Two of the four American citizens who were kidnapped shortly after crossing the border with Mexico on Friday have been found dead, US and Mexican officials said Tuesday.
Speaking via phone at a news conference held by the Mexican president, Américo Villarreal, the governor of the state of Tamaulipas, said the four Americans were located earlier on Tuesday morning.
Villarreal said the local prosecutor’s office confirmed that two of the Americans had been killed, a third was wounded, and the fourth was unharmed.
“Ambulances are rushing to the area to recover them and offer them medical care,” the governor said.
US State Department spokesperson Ned Price confirmed to reporters at an afternoon briefing that the two Americans had been killed and their bodies had not yet been returned to the US.
"We extend our condolences to the family and loved ones of the deceased," he said.
The two survivors had been repatriated to the US, Price said, adding that they had endured "what by all accounts must have been a traumatic and harrowing experience."
The Brownsville Herald reported that the pair were accompanied by the FBI to a hospital in Brownsville, Texas, for treatment.
Family members of the four had identified them to US media as Latavia “Tay” Washington McGee, Shaeed Woodard, Zindell Brown, and Eric James Williams.
“This is like a bad dream you wish you could wake up from,” Zalandria Brown, sister of Zindell, told the Associated Press. “To see a member of your family thrown in the back of a truck and dragged, it is just unbelievable.”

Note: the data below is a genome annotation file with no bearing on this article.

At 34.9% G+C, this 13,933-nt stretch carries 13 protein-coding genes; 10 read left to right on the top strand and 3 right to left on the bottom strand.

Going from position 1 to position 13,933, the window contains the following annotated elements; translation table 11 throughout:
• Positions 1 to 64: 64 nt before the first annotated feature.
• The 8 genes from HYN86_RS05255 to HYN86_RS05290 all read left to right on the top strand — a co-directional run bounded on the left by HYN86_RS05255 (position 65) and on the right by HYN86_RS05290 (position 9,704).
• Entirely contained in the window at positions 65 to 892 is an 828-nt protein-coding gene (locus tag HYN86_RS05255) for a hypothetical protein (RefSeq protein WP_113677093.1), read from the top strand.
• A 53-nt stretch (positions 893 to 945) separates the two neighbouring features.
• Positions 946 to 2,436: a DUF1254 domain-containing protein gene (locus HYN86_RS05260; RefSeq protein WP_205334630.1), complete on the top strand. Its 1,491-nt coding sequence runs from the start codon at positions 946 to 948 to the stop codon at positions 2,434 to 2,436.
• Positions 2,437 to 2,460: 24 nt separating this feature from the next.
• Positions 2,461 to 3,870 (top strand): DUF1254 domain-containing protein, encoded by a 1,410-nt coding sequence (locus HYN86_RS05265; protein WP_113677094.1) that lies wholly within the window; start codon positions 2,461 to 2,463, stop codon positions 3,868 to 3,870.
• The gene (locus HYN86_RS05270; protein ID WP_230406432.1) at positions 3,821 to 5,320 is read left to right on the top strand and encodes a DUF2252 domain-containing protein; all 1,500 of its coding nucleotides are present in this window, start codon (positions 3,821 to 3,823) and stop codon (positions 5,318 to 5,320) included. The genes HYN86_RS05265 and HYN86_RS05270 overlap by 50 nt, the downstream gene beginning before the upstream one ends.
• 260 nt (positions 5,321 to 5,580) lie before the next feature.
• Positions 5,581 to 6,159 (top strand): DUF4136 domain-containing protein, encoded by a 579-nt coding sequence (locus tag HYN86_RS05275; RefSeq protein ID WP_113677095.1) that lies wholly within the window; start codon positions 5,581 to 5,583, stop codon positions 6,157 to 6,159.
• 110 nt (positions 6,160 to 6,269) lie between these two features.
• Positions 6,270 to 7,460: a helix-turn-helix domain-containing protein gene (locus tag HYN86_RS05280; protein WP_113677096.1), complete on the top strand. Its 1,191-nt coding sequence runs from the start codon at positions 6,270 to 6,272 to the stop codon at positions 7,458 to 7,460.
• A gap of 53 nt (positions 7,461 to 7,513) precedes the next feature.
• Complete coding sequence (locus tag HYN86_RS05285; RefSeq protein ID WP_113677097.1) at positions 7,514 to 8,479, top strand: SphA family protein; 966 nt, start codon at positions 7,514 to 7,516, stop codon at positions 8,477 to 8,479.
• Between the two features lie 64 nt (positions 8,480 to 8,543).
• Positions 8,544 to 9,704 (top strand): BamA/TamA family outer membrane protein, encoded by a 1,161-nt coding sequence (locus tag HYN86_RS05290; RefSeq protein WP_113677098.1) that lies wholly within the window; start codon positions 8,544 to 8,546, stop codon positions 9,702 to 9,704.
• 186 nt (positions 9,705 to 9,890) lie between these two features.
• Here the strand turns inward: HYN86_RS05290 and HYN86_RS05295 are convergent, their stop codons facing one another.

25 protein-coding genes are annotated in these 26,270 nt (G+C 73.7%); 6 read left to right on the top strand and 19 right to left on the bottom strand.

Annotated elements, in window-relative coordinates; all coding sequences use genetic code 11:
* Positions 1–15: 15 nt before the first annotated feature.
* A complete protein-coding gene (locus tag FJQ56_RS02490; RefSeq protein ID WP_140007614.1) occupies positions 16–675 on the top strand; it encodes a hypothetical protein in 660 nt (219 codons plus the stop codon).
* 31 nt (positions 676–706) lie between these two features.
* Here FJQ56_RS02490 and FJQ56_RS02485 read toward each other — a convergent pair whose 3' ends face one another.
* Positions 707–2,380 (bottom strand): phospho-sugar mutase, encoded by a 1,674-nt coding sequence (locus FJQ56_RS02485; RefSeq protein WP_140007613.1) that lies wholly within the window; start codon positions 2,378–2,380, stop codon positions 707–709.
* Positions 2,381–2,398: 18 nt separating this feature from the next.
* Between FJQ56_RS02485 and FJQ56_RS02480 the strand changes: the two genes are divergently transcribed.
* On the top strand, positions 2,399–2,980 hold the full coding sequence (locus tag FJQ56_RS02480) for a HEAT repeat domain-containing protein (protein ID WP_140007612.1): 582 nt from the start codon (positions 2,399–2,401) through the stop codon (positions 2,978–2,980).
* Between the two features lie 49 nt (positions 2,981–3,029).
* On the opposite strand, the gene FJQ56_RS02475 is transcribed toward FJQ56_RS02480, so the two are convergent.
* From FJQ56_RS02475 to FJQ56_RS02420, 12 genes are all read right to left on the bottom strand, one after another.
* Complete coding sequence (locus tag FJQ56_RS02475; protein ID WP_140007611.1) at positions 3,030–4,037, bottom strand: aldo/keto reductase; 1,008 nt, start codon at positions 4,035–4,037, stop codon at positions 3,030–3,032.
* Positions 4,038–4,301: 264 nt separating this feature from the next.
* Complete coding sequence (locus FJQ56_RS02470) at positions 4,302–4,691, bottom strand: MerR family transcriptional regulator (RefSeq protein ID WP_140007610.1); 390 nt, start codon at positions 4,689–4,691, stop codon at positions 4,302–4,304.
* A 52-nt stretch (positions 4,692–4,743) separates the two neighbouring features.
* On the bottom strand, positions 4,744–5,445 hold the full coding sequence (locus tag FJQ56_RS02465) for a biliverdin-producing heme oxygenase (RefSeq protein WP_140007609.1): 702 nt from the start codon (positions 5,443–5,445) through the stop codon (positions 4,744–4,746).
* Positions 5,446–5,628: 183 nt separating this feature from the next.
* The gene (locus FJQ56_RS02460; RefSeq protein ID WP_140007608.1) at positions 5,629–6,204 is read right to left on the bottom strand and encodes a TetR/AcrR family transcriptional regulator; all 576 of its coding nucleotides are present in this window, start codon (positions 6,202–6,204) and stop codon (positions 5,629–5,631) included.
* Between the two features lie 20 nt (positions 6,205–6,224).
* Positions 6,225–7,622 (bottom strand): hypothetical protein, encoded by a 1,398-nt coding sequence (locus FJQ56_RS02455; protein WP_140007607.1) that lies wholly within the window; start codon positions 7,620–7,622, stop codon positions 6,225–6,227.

Brown said that one member of the group was scheduled to have a tummy tuck cosmetic procedure in Mexico.
According to the FBI, the group had crossed from Brownsville into Matamoros, in a white minivan with North Carolina license plates.
But soon after they were fired upon by unidentified gunmen before being forced into another vehicle and abducted.
Ken Salazar, the US ambassador to Mexico, said Monday that an innocent Mexican citizen was also killed in the crossfire.
Video posted to social media purported to show at least three men — two of whom are wearing bulletproof vests — dragging people across a road and into the bed of a white pickup truck. At least one of the men appeared to be holding a large weapon.
The FBI had offered a $50,000 reward leading to the return of the Americans and the arrest of the perpetrators.
In a statement on Tuesday, Attorney General Merrick Garland offered condolences to the victims' loved ones and pledged that his team would pursue justice on their behalf.
"We will do everything in our power to identify, find, and hold accountable the individuals responsible for this attack on American citizens," Garland said.
The State Department has warned Americans not to travel to Tamaulipas and several other Mexican states due to the risk of crime and kidnapping.